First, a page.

3.1.3 Storing and Accessing Machine Learning Model

3.1.4 Visualization

3.2 Graph as processing pattern

3.2.1 Pregel

3.3 Graph for defining complex processing workflow

3.3.1 DataFlow

3.4 Summary

3.5 References

Part 2: Graph Data Modelling and Algorithms

4 Content-Based Recommendation

4.1 Recommendation engines—​An introduction

4.2 Content-based recommendations

4.2.1 Representing item features

4.2.2 User modeling

4.2.3 Providing recommendations

4.2.4 Advantages of the graph approach

4.3 Summary

4.4 References

5 Collaborative Filtering

5.1 Collaborative filtering recommendations

5.1.1 Creating the bipartite graph for the user-item dataset

5.1.2 Computing the nearest neighbor network

5.1.3 Providing recommendations

5.1.4 Advantages of the graph approach

5.2 Summary

5.3 References

6 Session-Based Recommendation

6.1 The session-based approach

6.2 The events chain and the session graph

6.2.1 Data Ingestion

6.3 Providing recommendations

6.3.1 Item-based k-NN

6.3.2 Session-based k-NN

6.4 Advantages of the graph approach

6.5 Summary

6.6 References

7 Context-Aware and Hybrid Recommendation

7.1 The context-based approach

7.1.1 Representing contextual information

7.1.2 Providing recommendations

7.1.3 Advantages of the graph approach

7.2 Hybrid recommendation engines

7.2.1 Multiple models, a single graph

7.2.2 Providing recommendations

7.2.3 Advantages of the graph approach

7.3 Summary

7.4 References

8 Fighting frauds: Introduction and basic tool

8.1 Fraud prevention and detection

8.2 The role of graphs in fighting fraud

8.3 Warm-up: The basic approaches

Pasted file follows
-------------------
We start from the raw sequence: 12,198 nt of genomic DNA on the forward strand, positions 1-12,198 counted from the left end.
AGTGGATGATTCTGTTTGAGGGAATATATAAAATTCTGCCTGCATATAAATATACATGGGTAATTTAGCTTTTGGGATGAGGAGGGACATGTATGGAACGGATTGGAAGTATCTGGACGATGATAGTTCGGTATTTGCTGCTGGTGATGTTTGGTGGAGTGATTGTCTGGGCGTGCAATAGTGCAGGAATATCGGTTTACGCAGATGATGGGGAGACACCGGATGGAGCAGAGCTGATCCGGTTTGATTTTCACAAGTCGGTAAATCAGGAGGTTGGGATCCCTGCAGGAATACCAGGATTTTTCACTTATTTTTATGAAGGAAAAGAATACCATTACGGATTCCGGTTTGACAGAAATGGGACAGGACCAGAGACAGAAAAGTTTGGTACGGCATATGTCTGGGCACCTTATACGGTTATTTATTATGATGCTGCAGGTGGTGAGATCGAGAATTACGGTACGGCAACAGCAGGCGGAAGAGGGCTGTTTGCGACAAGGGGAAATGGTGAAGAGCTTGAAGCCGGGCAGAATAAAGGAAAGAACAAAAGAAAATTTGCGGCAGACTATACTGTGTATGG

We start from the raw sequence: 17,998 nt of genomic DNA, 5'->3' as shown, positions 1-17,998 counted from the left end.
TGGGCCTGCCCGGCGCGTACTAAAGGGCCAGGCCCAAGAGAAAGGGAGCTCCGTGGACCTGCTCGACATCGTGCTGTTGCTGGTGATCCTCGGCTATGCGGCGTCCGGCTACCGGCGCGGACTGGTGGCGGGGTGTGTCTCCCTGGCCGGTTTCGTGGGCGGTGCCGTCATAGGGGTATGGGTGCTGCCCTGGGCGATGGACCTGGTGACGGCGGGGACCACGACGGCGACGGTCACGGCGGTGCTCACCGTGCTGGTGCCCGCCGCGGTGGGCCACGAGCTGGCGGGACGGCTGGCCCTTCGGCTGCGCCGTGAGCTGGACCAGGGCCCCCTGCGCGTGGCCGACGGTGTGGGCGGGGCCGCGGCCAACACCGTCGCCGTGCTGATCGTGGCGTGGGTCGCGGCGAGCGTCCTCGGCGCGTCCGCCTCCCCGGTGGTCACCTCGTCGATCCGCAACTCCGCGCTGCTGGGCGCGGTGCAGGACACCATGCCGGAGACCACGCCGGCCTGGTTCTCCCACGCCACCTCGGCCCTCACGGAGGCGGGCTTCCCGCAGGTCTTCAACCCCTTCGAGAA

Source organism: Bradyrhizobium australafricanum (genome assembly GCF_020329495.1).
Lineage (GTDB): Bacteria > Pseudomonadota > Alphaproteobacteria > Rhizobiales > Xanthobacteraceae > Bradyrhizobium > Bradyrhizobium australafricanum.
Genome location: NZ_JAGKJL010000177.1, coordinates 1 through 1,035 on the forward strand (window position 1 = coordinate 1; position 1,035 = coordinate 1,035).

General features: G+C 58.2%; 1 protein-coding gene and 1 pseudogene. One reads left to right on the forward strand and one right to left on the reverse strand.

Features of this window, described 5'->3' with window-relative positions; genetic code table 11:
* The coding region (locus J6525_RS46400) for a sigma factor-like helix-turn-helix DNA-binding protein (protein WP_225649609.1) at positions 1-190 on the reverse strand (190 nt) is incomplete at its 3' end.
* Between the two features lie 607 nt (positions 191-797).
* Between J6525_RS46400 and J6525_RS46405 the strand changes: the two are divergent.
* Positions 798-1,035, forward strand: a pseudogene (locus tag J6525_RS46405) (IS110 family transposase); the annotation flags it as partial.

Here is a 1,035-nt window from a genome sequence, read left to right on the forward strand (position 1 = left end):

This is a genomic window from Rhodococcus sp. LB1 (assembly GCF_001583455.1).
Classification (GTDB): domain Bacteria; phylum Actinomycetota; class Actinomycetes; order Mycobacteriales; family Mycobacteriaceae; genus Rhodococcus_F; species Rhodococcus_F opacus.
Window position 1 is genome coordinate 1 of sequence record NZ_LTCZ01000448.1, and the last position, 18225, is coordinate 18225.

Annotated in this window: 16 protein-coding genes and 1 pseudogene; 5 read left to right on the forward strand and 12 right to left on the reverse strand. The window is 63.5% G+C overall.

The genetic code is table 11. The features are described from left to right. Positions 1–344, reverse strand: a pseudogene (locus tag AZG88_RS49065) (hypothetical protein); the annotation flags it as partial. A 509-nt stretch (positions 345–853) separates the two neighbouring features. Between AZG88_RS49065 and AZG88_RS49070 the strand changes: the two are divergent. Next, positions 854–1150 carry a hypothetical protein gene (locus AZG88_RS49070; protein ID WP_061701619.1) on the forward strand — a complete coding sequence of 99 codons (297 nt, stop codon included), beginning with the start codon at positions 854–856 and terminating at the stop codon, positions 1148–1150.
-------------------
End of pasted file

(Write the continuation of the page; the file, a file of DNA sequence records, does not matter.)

8.3.1 Finding the origin point of credit card fraud

8.3.2 Identifying a fraud ring

8.3.3 Advantages of the graph approach

8.4 Summary

8.5 References

9 Fighting frauds: Proximity-Based algorithms

9.1 Proximity-based algorithms – an introduction

9.2 Distance-Based approach

9.2.1 Storing transactions as a graph

9.2.2 Creating the k-nearest neighbors graph

9.2.3 Identifying fraudulent transactions

9.2.4 Advantages of the graph approach

9.3 Summary

9.4 References

10 Fighting frauds: Social Network Analysis

10.1 Social network analysis concepts

10.2 Score-based methods

10.2.1 Neighborhood metrics

10.2.2 Centrality metrics

10.2.3 Collective inference algorithms

10.3 Cluster-based methods

10.4 Advantages of graphs

10.5 Summary

10.6 References

11 Taming Text with Graphs

11.1 A basic approach: Store and access sequence of words

11.1.1 Advantages of the graph approach

11.2 NLP and graphs

11.2.1 Advantages of the graph approach

11.3 Summary

11.4 References

12 Knowledge Graphs






What's inside

  • The lifecycle of a machine learning project
  • Three end-to-end applications
  • Graphs in big data platforms
  • Data source modeling
  • Natural language processing, recommendations, and relevant search
  • Optimization methods

About the reader

Written for readers comfortable with machine learning basics.

About the author

Alessandro Negro is a Chief Scientist at GraphAware. With extensive experience in software development, software architecture, and data management, he has been a speaker at many conferences, such as Java One, Oracle Open World, and Graph Connect. He holds a Ph.D. in Computer Science and has authored several publications on graph-based machine learning.